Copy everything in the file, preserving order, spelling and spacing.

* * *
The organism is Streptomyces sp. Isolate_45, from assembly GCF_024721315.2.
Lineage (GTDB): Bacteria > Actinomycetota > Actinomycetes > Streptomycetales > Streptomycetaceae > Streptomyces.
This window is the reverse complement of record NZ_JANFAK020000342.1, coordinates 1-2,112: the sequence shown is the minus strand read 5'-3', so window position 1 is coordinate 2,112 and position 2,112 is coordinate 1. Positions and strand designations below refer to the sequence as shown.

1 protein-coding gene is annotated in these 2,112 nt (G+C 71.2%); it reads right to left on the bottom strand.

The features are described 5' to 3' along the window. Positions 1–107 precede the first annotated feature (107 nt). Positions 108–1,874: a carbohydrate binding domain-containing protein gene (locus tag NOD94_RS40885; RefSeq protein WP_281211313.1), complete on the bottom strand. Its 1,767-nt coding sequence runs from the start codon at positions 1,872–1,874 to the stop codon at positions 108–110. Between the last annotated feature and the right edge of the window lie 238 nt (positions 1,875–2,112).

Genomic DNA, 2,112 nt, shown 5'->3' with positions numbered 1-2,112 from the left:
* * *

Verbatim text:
The organism is Streptomyces sp. Isolate_45, from assembly GCF_024721315.2.
Lineage (GTDB): Bacteria > Actinomycetota > Actinomycetes > Streptomycetales > Streptomycetaceae > Streptomyces.
This window is the reverse complement of record NZ_JANFAK020000342.1, coordinates 1-2,112: the sequence shown is the minus strand read 5'-3', so window position 1 is coordinate 2,112 and position 2,112 is coordinate 1. Positions and strand designations below refer to the sequence as shown.

1 protein-coding gene is annotated in these 2,112 nt (G+C 71.2%); it reads right to left on the bottom strand.

The features are described 5' to 3' along the window. Positions 1–107 precede the first annotated feature (107 nt). Positions 108–1,874: a carbohydrate binding domain-containing protein gene (locus tag NOD94_RS40885; RefSeq protein WP_281211313.1), complete on the bottom strand. Its 1,767-nt coding sequence runs from the start codon at positions 1,872–1,874 to the stop codon at positions 108–110. Between the last annotated feature and the right edge of the window lie 238 nt (positions 1,875–2,112).

Genomic DNA, 2,112 nt, shown 5'->3' with positions numbered 1-2,112 from the left: